• $\begingroup$ "when radiating electromagnetic energy in some electric field" - I think this is incorrect. A particle will radiate EM waves regardless of the source of its acceleration (be it external EM field or smth else). "at the rest system of the electron it will be the field that will be ... giving off ... radiation" - yes, but won't the field in turn produce a recoil of electron? This is fine, the problem is that via Larmor's formula, the total loss of momentum of electron is zero in the rest frame while total loss of energy is not. This is what I don't understand. Does electron lose mass? $\endgroup$ – xaxa Jul 26 '15 at 15:47
  • $\begingroup$ @xaxa The energy comes from the potential energy that the field supplies when an electron is accelerating or decelerating in it. When the electron is at rest because one has transformed to the rest system of the electron, the electromagnetic radiation is coming from the changes in the field which is also transformed to the rest system of the electron. For another pov look at this philpapers.org/rec/HARRFA $\endgroup$ – anna v Jul 26 '15 at 19:23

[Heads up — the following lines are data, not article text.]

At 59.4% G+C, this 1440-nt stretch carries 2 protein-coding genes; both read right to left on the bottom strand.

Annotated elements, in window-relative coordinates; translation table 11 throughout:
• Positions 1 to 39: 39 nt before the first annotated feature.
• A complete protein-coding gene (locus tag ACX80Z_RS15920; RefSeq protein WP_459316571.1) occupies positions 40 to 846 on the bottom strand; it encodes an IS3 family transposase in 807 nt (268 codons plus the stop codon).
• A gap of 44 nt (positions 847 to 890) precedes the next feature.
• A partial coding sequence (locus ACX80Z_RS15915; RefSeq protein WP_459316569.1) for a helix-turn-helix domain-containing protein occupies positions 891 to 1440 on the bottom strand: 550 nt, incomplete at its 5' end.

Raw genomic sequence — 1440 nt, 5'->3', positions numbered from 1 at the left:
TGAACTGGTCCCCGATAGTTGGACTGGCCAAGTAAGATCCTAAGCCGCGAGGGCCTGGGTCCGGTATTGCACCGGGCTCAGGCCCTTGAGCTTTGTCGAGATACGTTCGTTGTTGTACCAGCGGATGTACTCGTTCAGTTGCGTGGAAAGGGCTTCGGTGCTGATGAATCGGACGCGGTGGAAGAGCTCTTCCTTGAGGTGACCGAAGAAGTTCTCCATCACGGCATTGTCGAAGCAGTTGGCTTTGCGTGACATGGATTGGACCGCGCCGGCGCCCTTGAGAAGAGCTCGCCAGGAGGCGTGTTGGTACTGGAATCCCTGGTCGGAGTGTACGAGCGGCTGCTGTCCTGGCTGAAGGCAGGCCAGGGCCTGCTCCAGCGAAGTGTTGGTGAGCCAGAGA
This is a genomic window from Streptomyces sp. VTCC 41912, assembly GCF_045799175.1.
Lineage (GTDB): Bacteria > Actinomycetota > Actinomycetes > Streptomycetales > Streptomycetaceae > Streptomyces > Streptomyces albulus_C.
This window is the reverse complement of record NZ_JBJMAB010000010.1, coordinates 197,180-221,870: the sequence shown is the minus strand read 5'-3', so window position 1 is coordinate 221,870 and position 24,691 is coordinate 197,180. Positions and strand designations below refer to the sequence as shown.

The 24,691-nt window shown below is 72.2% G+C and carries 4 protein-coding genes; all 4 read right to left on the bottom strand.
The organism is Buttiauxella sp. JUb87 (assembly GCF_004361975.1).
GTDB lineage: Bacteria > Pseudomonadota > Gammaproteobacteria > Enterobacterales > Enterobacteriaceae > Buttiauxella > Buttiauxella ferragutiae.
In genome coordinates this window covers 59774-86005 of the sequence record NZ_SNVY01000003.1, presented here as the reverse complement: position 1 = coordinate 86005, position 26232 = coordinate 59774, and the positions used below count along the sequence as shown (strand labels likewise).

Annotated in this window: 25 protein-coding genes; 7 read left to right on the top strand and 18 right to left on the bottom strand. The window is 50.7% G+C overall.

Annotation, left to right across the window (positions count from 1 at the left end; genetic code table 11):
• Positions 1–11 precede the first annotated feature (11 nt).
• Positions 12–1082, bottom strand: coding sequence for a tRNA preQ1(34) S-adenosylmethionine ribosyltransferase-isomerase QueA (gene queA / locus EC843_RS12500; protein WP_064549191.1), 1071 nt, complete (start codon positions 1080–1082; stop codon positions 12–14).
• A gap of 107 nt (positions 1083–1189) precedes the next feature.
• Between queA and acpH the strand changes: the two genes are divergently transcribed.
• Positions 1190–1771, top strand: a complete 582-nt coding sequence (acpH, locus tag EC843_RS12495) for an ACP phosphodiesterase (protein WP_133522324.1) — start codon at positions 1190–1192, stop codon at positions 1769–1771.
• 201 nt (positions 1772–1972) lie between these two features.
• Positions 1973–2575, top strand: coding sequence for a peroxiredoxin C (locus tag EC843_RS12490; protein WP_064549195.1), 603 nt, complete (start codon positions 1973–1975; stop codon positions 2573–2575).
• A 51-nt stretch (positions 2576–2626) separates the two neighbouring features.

in the rest frame of the particle moving with acceleration $\textbf{a}$ the amount $dW$ of radiated energy over time $dt$ is $$ dW \propto \textbf{a}^2 dt $$ so the particle loses energy $dE = - dW$

This is not entirely correct if taken literally and taking it as such leads to paradox - if the particle is at rest and its mass does not change, how could it possibly lose energy?